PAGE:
Shisha is a staple of Middle Eastern culture and dates back over 500 years, more recently however, shisha has been adopted by younger generations and the increasing popularity and demand for shisha has led to an abundance of Shisha cafés and bad breath here in London.
When I question my peers about their attitude towards shisha and the health concerns associated with it, I wasn’t very shocked to find most denied that there were any. “It’s just water vapour” they would say or “my family does it and they’re all fine”; both of which are very naïve statements.
The notion that smoking from a water pipe is any less harmful only leads to your own destruction, as shisha may lead to serious dental health concerns as well as the many other general health problems including mouth cancer and even sexual dysfunction in males.
Shisha contains tobacco (maassel) which is sweetened to taste like apple, mint, watermelon etc. It is mixed with charcoal and various other chemicals to give its flavour and produce the clouds of smoke that teens pompously puff into rings whilst their friends snapchat it and post pictures on Instagram for others to admire.
Research suggests that regular shisha smokers are at five times greater risk of periodontal disease compared to non-smokers, which is a greater risk than even cigarette smokers. The research stated “the mean probing depth per person was 3.1 mm for water pipe smokers, 3.0 mm for cigarette smokers, 2.8 mm for mixed smokers, and 2.3 mm for non-smokers” (published by Journal of Periodontology). This is because there is an increased level of nicotine and cotinine in the saliva, blood plasma and urine of shisha smokers which affects the periodontal tissues. Gum disease is a condition where the gums become swollen, sore or infected which left untreated can lead to gingivitis. This is where the gums become very sensitive and can bleed when brushing teeth, as well as causing bad breath. Gingivitis left untreated develops into periodontitis which affects the tissues that hold up teeth, thus leading to them eventually falling out.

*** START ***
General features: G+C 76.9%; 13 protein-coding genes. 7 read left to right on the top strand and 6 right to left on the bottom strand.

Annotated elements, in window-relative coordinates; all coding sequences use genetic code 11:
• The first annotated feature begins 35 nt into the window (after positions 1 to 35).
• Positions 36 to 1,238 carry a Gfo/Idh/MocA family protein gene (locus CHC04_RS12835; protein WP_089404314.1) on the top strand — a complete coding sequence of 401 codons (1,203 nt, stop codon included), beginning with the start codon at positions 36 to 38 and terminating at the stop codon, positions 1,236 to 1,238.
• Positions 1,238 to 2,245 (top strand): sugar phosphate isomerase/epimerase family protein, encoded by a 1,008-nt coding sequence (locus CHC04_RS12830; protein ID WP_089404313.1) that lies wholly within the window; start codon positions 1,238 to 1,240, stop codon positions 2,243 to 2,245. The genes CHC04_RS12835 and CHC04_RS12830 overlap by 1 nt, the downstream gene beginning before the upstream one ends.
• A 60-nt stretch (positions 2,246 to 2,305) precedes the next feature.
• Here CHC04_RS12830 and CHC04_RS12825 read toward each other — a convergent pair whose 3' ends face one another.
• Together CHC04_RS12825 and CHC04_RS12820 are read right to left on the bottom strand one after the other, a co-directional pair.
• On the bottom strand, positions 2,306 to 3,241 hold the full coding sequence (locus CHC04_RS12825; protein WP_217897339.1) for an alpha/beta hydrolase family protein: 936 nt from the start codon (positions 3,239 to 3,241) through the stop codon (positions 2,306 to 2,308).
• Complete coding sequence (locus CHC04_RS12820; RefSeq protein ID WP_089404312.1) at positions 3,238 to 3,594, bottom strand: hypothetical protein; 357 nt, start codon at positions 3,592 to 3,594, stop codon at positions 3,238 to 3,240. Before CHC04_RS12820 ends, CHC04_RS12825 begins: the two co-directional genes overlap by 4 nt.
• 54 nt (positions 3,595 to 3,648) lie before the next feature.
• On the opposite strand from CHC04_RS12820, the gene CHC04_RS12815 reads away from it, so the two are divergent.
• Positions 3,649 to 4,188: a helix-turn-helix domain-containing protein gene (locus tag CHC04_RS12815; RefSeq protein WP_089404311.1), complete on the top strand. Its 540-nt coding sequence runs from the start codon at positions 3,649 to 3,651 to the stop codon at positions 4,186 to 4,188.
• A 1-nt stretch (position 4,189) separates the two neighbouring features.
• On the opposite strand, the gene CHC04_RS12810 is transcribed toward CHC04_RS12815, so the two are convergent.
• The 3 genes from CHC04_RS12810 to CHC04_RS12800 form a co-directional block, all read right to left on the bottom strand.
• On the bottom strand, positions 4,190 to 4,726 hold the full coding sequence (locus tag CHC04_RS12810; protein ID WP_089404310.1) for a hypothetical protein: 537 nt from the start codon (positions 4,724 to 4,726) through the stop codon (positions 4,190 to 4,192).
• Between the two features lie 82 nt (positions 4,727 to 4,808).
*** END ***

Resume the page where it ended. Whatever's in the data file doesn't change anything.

Not so long ago I was out with cousins and friends, after having dinner they all agreed we should go to a shisha lounge where they were meeting more friends. Being curious to the appeal shisha holds for so many I went along and soon realised why it was such a popular pastime. The atmosphere is cosy and warm and the large dimly lit rooms are filled with chatting people and sweet smelling smoke. We were there easily 2-3 hours as everyone was socialising and having a good time whilst inhaling all that smoke, the amount of smoke inhaled in one 45 min session can equal to about 100 cigarettes. I know, disappointing.
After leaving my mouth was rather dry and I realised it was, of course, due to the shisha. Dry mouth is another prevalent side effect. The smoke causes a decrease in saliva production which acts as a natural oral cleanser, this was a one off for me but those who have adopted this as a lifestyle can expect to become more susceptible to cavities. Your mouth will be less able to neutralise acids and this may aid the development of caries.
Halitosis (bad breath) also accompanies any type of smoking and unfortunately smoking shisha involves inhaling even larger amounts of smoke, the sweet smell can be quite misleading. This is probably more of a problem for those around you.
Amongst my age group smoking shisha can be described as a call for attention, a destructive trend that is not about to go out of fashion any time soon. We should do our oral health a favour and drop the shisha pipes.